Skip this flight of fancy.


Sleepless Mara climbs out her window onto her roof and dreams of saving another planet while on a space adventure.

First published in 2019 in Belgium and the Netherlands as Mauro de ruimtereiziger. Op zoek naar een nieuwe planeet, this simple allegory describes a visit to a beautiful garden planet. The extraterrestrials Mara meets there (tiny lizards who, curiously, morph so that they resemble her two-legged shape) tell her their concerns. The Sun King’s love is burning the garden into desert. “The garden NEEDS me!” the Sun King shouts at Mara when she goes to deliver her alien friends’ request that he look away. Happily, she escapes to an underwater realm where water creatures create a “wondrous wave” that sweeps over the desert, forcing the Sun King to back off. Mara is grateful; the aliens are grateful; and Mara sets off for home in her imagined space ship. Plans for constructing a ship as well as sketches of her alien friends are included as an afterword. In Leysen’s pastel images, Mara and all the creatures on the world she visits have wide, manga eyes. The text has been smoothly translated by the publisher. Sadly, a distracting mixture of pedestrian typefaces, both serif and sans-serif, mars the presentation. Young readers who might appreciate the voyage will be put off by the tiny print that carries much of the narrative.

Skip this flight of fancy. (Picture book. 5-9)

Pub Date: June 16, 2020

ISBN: 978-1-60537-527-4

Page Count: 56

Publisher: Clavis

Review Posted Online: April 8, 2020

Kirkus Reviews Issue: May 1, 2020

Did you like this book?

No Comments Yet

A jam-packed opener sure to satisfy lovers of the princess genre.


From the Diary of an Ice Princess series

Ice princess Lina must navigate family and school in this early chapter read.

The family picnic is today. This is not a typical gathering, since Lina’s maternal relatives are a royal family of Windtamers who have power over the weather and live in castles floating on clouds. Lina herself is mixed race, with black hair and a tan complexion like her Asian-presenting mother’s; her Groundling father appears to be a white human. While making a grand entrance at the castle of her grandfather, the North Wind, she fails to successfully ride a gust of wind and crashes in front of her entire family. This prompts her stern grandfather to ask that Lina move in with him so he can teach her to control her powers. Desperate to avoid this, Lina and her friend Claudia, who is black, get Lina accepted at the Hilltop Science and Arts Academy. Lina’s parents allow her to go as long as she does lessons with grandpa on Saturdays. However, fitting in at a Groundling school is rough, especially when your powers start freak winter storms! With the story unfurling in diary format, bright-pink–highlighted grayscale illustrations help move the plot along. There are slight gaps in the storytelling and the pacing is occasionally uneven, but Lina is full of spunk and promotes self-acceptance.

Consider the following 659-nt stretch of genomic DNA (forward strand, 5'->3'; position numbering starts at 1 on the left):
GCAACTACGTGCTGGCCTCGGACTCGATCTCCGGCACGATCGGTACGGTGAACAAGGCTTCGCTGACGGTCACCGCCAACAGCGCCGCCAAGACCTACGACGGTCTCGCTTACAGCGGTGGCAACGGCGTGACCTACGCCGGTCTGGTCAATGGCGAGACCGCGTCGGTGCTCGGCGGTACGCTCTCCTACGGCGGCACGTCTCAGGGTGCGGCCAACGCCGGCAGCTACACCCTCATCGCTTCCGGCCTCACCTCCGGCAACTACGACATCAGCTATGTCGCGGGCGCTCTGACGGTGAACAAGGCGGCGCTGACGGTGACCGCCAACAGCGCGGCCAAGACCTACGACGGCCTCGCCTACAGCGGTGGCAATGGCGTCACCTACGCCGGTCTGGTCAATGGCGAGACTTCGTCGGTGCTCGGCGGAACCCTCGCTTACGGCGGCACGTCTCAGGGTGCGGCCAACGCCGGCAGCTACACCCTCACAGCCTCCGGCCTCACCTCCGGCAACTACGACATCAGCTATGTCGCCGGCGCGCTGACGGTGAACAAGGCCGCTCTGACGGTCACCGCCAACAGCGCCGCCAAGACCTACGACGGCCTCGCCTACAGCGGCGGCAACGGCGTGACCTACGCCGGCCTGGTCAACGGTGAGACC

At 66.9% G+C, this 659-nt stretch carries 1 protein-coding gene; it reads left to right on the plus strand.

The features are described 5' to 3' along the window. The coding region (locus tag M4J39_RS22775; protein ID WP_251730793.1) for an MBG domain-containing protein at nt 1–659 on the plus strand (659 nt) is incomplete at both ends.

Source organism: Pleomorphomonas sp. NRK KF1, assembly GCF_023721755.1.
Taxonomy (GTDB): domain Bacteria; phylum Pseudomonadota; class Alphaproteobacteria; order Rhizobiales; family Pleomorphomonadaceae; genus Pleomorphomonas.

A jam-packed opener sure to satisfy lovers of the princess genre. (Fantasy. 5-8)

Pub Date: June 25, 2019

ISBN: 978-1-338-35393-8

Page Count: 128

Publisher: Scholastic

Review Posted Online: March 27, 2019

Kirkus Reviews Issue: April 15, 2019

Did you like this book?

No Comments Yet

A close encounter of the best kind.


Left behind when the space bus departs, a child discovers that the moon isn’t as lifeless as it looks.

While the rest of the space-suited class follows the teacher like ducklings, one laggard carrying crayons and a sketchbook sits down to draw our home planet floating overhead, falls asleep, and wakes to see the bus zooming off. The bright yellow bus, the gaggle of playful field-trippers, and even the dull gray boulders strewn over the equally dull gray lunar surface have a rounded solidity suggestive of Plasticine models in Hare’s wordless but cinematic scenes…as do the rubbery, one-eyed, dull gray creatures (think: those stress-busting dolls with ears that pop out when squeezed) that emerge from the regolith. The mutual shock lasts but a moment before the lunarians eagerly grab the proffered crayons to brighten the bland gray setting with silly designs. The creatures dive into the dust when the bus swoops back down but pop up to exchange goodbye waves with the errant child, who turns out to be an olive-skinned kid with a mop of brown hair last seen drawing one of their new friends with the one crayon—gray, of course—left in the box. Body language is expressive enough in this debut outing to make a verbal narrative superfluous.

A close encounter of the best kind. (Picture book. 6-8)

Pub Date: May 14, 2019

ISBN: 978-0-8234-4253-9

Page Count: 40

Publisher: Margaret Ferguson/Holiday House

Review Posted Online: Feb. 6, 2019

Kirkus Reviews Issue: March 1, 2019

Did you like this book?

No Comments Yet